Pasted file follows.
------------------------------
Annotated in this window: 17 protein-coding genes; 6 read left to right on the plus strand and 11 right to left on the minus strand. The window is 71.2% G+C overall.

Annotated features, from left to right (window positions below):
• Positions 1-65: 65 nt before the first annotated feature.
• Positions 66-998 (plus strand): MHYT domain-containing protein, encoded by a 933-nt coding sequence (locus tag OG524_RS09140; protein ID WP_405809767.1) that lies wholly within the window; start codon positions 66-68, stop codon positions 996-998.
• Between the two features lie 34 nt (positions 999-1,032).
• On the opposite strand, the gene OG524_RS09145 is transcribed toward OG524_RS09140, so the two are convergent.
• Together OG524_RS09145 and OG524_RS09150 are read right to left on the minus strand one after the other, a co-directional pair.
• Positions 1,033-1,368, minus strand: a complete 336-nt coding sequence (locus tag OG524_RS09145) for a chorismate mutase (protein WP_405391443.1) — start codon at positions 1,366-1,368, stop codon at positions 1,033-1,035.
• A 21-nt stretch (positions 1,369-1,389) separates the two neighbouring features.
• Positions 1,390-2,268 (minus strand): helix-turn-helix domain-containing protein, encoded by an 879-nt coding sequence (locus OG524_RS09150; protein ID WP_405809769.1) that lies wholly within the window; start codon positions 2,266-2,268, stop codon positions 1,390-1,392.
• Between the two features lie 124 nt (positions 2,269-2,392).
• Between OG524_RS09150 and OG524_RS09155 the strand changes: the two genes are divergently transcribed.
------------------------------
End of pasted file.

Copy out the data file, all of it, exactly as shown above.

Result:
Annotated in this window: 17 protein-coding genes; 6 read left to right on the plus strand and 11 right to left on the minus strand. The window is 71.2% G+C overall.

Annotated features, from left to right (window positions below):
• Positions 1-65: 65 nt before the first annotated feature.
• Positions 66-998 (plus strand): MHYT domain-containing protein, encoded by a 933-nt coding sequence (locus tag OG524_RS09140; protein ID WP_405809767.1) that lies wholly within the window; start codon positions 66-68, stop codon positions 996-998.
• Between the two features lie 34 nt (positions 999-1,032).
• On the opposite strand, the gene OG524_RS09145 is transcribed toward OG524_RS09140, so the two are convergent.
• Together OG524_RS09145 and OG524_RS09150 are read right to left on the minus strand one after the other, a co-directional pair.
• Positions 1,033-1,368, minus strand: a complete 336-nt coding sequence (locus tag OG524_RS09145) for a chorismate mutase (protein WP_405391443.1) — start codon at positions 1,366-1,368, stop codon at positions 1,033-1,035.
• A 21-nt stretch (positions 1,369-1,389) separates the two neighbouring features.
• Positions 1,390-2,268 (minus strand): helix-turn-helix domain-containing protein, encoded by an 879-nt coding sequence (locus OG524_RS09150; protein ID WP_405809769.1) that lies wholly within the window; start codon positions 2,266-2,268, stop codon positions 1,390-1,392.
• Between the two features lie 124 nt (positions 2,269-2,392).
• Between OG524_RS09150 and OG524_RS09155 the strand changes: the two genes are divergently transcribed.